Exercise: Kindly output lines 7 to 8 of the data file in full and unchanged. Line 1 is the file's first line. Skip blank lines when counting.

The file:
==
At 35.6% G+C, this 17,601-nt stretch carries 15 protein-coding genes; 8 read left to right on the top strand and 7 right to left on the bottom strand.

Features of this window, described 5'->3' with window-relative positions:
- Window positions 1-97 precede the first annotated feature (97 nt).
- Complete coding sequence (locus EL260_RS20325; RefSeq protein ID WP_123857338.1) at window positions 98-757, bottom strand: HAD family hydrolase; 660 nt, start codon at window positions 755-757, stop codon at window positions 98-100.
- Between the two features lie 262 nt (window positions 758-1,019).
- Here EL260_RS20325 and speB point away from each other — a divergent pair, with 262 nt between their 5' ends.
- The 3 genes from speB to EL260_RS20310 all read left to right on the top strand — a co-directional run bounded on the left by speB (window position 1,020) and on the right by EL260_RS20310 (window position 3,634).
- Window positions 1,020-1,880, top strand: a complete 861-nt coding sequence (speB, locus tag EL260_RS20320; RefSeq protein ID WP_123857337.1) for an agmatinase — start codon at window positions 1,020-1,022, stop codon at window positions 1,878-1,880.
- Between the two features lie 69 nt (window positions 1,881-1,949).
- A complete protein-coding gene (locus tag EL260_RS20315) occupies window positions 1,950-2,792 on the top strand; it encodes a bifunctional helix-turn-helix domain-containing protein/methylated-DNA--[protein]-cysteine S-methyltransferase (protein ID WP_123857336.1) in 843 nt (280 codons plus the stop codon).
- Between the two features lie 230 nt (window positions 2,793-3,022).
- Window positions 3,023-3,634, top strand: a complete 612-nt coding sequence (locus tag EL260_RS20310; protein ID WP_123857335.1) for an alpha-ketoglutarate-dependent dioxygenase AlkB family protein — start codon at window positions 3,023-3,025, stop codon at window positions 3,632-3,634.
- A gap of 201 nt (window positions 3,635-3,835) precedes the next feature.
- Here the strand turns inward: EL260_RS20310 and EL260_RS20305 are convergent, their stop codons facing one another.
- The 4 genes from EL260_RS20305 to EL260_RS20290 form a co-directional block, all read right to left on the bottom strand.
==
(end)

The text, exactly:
- The 3 genes from speB to EL260_RS20310 all read left to right on the top strand — a co-directional run bounded on the left by speB (window position 1,020) and on the right by EL260_RS20310 (window position 3,634).
- Window positions 1,020-1,880, top strand: a complete 861-nt coding sequence (speB, locus tag EL260_RS20320; RefSeq protein ID WP_123857337.1) for an agmatinase — start codon at window positions 1,020-1,022, stop codon at window positions 1,878-1,880.